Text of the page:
Some fraudsters believe that they are very smart and internal controls systems can easily be exploited by them due to their tendency to beat any system. This behavior causes them to think about the possible avenues which are not protected by the internal controls system.
Usually, these employees are very smart and qualified to understand any process or misapply the controls. There might be possibilities that they require financial amounts. Usually, they are professional fraudsters with a history of successful fraud attempts, which makes them feel proud and confident in breaking any system and controls to commit fraud. They use the systems and processes in such a way that any loopholes left in the controls and processes by the management are exploited and personal benefits are obtained.
For example, a company may have strong processes and controls in place related to procurement, but there may not be a process defined to assess and select the vendors. As the risk of selecting an inappropriate vendor is unattended by the management and no controls are applied to identify and assess the vendors. Therefore, the fraudsters may plan their fraudulent activities around and onboard inappropriate vendors at higher rates, for which they are compensated by the vendors.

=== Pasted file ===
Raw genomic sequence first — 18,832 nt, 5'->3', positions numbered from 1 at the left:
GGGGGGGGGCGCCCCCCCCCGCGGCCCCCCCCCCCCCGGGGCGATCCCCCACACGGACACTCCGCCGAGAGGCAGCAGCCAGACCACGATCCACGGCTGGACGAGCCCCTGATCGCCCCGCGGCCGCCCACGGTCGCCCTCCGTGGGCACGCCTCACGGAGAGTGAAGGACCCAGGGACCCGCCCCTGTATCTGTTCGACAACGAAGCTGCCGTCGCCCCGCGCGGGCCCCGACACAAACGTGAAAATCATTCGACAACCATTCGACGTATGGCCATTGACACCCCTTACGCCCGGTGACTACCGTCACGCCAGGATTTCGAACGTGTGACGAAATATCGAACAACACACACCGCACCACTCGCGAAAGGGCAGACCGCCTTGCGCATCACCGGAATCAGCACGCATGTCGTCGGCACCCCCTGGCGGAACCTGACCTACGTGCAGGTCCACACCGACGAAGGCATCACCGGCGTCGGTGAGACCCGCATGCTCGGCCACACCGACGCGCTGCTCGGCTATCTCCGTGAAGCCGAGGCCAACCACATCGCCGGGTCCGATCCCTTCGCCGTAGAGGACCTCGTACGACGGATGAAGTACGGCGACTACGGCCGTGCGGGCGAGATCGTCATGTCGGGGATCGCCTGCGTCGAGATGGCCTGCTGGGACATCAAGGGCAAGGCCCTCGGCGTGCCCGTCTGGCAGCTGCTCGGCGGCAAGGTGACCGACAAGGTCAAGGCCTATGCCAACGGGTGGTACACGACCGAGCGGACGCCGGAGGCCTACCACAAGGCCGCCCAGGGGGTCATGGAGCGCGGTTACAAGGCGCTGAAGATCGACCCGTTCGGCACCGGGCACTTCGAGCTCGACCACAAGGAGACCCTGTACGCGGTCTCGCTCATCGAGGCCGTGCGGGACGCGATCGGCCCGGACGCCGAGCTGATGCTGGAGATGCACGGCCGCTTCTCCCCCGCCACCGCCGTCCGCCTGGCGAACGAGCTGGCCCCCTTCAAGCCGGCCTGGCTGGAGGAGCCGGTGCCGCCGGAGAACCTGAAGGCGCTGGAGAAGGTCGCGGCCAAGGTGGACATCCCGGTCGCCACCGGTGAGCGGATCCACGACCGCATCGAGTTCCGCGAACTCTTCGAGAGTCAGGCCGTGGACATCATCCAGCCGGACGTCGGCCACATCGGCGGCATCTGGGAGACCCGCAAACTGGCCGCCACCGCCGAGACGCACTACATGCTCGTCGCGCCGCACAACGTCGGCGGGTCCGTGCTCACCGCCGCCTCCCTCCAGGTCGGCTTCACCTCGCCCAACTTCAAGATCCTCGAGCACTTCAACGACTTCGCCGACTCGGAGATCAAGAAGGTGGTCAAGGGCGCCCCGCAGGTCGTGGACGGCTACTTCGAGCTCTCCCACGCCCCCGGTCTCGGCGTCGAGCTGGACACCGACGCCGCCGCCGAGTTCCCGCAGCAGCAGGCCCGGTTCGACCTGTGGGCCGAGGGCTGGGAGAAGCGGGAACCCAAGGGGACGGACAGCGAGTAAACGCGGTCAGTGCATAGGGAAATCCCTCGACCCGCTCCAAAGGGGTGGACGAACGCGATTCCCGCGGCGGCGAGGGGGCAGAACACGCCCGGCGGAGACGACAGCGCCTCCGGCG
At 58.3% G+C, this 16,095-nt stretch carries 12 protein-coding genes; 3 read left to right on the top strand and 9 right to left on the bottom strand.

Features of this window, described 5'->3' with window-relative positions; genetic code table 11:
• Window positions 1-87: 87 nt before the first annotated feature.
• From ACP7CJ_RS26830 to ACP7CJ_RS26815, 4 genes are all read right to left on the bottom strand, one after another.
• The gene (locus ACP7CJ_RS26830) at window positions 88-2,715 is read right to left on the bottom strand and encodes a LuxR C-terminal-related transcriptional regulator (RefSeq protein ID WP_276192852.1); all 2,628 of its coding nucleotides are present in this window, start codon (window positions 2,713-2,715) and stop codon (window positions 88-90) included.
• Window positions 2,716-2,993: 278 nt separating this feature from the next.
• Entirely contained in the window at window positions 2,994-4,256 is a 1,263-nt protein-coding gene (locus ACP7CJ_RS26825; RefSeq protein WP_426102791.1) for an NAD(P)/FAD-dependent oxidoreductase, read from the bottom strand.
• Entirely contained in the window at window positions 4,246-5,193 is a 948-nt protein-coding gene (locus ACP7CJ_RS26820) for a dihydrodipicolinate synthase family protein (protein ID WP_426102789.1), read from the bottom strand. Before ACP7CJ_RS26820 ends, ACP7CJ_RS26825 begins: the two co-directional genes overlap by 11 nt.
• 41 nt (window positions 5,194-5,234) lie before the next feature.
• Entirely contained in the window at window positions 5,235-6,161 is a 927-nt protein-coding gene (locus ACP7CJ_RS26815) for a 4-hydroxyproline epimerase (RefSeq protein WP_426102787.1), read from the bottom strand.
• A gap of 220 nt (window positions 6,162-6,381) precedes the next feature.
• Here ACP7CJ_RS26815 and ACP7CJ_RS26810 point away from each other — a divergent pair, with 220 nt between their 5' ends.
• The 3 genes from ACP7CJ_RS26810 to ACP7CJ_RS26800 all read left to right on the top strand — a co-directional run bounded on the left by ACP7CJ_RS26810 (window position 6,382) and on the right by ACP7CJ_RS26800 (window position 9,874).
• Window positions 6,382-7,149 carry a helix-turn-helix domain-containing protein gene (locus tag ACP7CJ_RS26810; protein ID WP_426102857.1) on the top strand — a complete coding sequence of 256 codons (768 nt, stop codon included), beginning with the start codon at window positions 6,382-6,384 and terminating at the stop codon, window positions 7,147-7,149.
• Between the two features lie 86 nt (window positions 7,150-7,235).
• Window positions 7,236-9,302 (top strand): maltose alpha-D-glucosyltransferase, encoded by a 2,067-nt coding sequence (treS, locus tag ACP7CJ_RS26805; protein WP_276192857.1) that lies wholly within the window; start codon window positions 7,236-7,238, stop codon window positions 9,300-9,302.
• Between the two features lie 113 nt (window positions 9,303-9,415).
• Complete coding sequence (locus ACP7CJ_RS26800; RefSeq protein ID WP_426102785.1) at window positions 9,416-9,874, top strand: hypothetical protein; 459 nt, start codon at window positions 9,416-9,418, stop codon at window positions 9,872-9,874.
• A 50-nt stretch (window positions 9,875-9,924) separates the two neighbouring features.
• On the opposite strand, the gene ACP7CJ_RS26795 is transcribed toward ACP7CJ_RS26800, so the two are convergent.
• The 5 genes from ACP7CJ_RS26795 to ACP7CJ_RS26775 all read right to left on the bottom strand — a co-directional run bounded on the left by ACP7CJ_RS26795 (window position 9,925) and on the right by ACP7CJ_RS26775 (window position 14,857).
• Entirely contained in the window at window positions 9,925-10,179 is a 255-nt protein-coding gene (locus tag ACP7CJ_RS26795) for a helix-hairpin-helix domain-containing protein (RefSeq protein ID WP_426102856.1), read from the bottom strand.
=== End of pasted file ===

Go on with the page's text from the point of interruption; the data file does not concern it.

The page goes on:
In assessing the motives of fraudsters in a business perspective, it is essential to understand that their motivations often arise from a complex mix of personal desires and external pressures. Greed remains a primary driver, pushing individuals to manipulate systems for personal gain, whether out of a hunger for wealth or a desire for greater status. Some resort to fraudulent behavior as a form of revenge or to demonstrate their cunning ability to outsmart control systems, reflecting an unhealthy competition or a “catch me if you can” mindset.
Others commit fraud out of financial desperation, often resorting to a series of low-value fraudulent activities to evade detection. There are also those who feel inadequately rewarded or recognized, leading to a pathological desire to rectify perceived injustices through fraudulent means. These varied motivations underscore the challenges organizations face in preventing fraud and highlight the need for robust controls, ongoing education, and a strong ethical culture within the organization.